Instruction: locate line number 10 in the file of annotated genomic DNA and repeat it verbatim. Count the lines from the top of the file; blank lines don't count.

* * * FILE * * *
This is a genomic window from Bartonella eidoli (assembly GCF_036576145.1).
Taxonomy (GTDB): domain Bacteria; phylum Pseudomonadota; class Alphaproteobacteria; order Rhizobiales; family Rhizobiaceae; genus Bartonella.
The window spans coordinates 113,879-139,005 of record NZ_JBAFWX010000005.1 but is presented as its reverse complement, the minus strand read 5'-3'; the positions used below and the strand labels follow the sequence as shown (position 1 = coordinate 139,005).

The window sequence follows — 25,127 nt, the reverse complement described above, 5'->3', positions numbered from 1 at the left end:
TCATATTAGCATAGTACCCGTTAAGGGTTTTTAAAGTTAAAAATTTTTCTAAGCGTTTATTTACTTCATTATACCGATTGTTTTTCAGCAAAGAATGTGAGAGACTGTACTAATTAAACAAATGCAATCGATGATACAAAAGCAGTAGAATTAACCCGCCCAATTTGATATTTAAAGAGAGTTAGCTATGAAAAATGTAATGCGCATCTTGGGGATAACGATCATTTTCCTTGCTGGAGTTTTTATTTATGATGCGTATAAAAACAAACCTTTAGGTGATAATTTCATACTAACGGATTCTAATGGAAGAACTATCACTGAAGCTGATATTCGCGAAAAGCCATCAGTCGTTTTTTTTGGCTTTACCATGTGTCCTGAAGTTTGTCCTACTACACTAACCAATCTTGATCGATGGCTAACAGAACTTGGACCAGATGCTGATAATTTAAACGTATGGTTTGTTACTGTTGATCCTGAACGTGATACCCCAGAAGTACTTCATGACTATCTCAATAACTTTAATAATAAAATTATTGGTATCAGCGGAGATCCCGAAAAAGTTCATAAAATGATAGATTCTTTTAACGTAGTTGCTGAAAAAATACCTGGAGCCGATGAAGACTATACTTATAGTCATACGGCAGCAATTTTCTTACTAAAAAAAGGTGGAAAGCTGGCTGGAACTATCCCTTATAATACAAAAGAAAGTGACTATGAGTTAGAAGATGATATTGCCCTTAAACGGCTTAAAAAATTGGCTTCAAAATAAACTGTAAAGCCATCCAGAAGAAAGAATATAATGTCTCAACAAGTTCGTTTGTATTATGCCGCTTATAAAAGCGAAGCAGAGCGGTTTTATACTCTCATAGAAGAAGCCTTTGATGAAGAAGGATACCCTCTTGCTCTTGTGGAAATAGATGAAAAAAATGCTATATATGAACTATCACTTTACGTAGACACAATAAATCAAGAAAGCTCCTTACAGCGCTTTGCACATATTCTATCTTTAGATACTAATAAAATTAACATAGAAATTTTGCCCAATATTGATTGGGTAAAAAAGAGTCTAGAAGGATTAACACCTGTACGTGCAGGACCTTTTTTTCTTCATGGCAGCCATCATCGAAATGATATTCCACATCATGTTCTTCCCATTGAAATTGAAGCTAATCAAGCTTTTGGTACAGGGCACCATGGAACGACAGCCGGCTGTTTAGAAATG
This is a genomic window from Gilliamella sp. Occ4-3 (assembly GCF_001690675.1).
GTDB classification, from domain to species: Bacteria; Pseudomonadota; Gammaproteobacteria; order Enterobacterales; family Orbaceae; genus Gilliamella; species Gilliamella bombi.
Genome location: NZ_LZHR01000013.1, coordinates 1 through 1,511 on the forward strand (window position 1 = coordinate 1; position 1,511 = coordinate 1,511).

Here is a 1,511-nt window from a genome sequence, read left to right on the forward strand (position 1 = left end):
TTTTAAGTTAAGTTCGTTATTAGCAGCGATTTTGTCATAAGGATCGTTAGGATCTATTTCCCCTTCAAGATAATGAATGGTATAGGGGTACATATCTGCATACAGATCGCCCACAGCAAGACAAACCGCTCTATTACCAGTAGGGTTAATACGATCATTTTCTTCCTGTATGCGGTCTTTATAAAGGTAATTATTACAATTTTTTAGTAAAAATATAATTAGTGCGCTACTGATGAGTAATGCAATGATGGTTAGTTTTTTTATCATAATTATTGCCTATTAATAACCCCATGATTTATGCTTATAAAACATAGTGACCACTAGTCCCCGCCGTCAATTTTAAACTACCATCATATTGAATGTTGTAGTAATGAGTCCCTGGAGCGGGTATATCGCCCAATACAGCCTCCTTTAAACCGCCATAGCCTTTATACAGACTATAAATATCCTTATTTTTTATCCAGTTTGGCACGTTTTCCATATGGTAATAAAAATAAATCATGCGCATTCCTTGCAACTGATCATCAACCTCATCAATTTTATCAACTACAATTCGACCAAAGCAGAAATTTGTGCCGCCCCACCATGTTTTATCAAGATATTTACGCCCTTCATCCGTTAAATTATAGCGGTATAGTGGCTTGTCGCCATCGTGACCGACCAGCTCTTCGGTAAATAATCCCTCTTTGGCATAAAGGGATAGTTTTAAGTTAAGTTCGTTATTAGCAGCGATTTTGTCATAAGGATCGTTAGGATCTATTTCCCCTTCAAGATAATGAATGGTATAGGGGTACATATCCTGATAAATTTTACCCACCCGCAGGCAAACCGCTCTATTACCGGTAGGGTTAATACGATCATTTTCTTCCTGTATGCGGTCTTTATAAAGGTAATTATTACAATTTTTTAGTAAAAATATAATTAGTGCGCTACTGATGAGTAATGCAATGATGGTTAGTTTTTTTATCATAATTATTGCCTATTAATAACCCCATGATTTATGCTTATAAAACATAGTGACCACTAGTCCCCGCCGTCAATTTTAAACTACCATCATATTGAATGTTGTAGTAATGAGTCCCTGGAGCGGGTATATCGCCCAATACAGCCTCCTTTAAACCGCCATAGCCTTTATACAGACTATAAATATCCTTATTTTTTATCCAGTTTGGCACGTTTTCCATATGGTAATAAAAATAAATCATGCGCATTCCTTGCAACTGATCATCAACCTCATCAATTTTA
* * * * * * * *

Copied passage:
TTTTAAGTTAAGTTCGTTATTAGCAGCGATTTTGTCATAAGGATCGTTAGGATCTATTTCCCCTTCAAGATAATGAATGGTATAGGGGTACATATCTGCATACAGATCGCCCACAGCAAGACAAACCGCTCTATTACCAGTAGGGTTAATACGATCATTTTCTTCCTGTATGCGGTCTTTATAAAGGTAATTATTACAATTTTTTAGTAAAAATATAATTAGTGCGCTACTGATGAGTAATGCAATGATGGTTAGTTTTTTTATCATAATTATTGCCTATTAATAACCCCATGATTTATGCTTATAAAACATAGTGACCACTAGTCCCCGCCGTCAATTTTAAACTACCATCATATTGAATGTTGTAGTAATGAGTCCCTGGAGCGGGTATATCGCCCAATACAGCCTCCTTTAAACCGCCATAGCCTTTATACAGACTATAAATATCCTTATTTTTTATCCAGTTTGGCACGTTTTCCATATGGTAATAAAAATAAATCATGCGCATTCCTTGCAACTGATCATCAACCTCATCAATTTTATCAACTACAATTCGACCAAAGCAGAAATTTGTGCCGCCCCACCATGTTTTATCAAGATATTTACGCCCTTCATCCGTTAAATTATAGCGGTATAGTGGCTTGTCGCCATCGTGACCGACCAGCTCTTCGGTAAATAATCCCTCTTTGGCATAAAGGGATAGTTTTAAGTTAAGTTCGTTATTAGCAGCGATTTTGTCATAAGGATCGTTAGGATCTATTTCCCCTTCAAGATAATGAATGGTATAGGGGTACATATCCTGATAAATTTTACCCACCCGCAGGCAAACCGCTCTATTACCGGTAGGGTTAATACGATCATTTTCTTCCTGTATGCGGTCTTTATAAAGGTAATTATTACAATTTTTTAGTAAAAATATAATTAGTGCGCTACTGATGAGTAATGCAATGATGGTTAGTTTTTTTATCATAATTATTGCCTATTAATAACCCCATGATTTATGCTTATAAAACATAGTGACCACTAGTCCCCGCCGTCAATTTTAAACTACCATCATATTGAATGTTGTAGTAATGAGTCCCTGGAGCGGGTATATCGCCCAATACAGCCTCCTTTAAACCGCCATAGCCTTTATACAGACTATAAATATCCTTATTTTTTATCCAGTTTGGCACGTTTTCCATATGGTAATAAAAATAAATCATGCGCATTCCTTGCAACTGATCATCAACCTCATCAATTTTA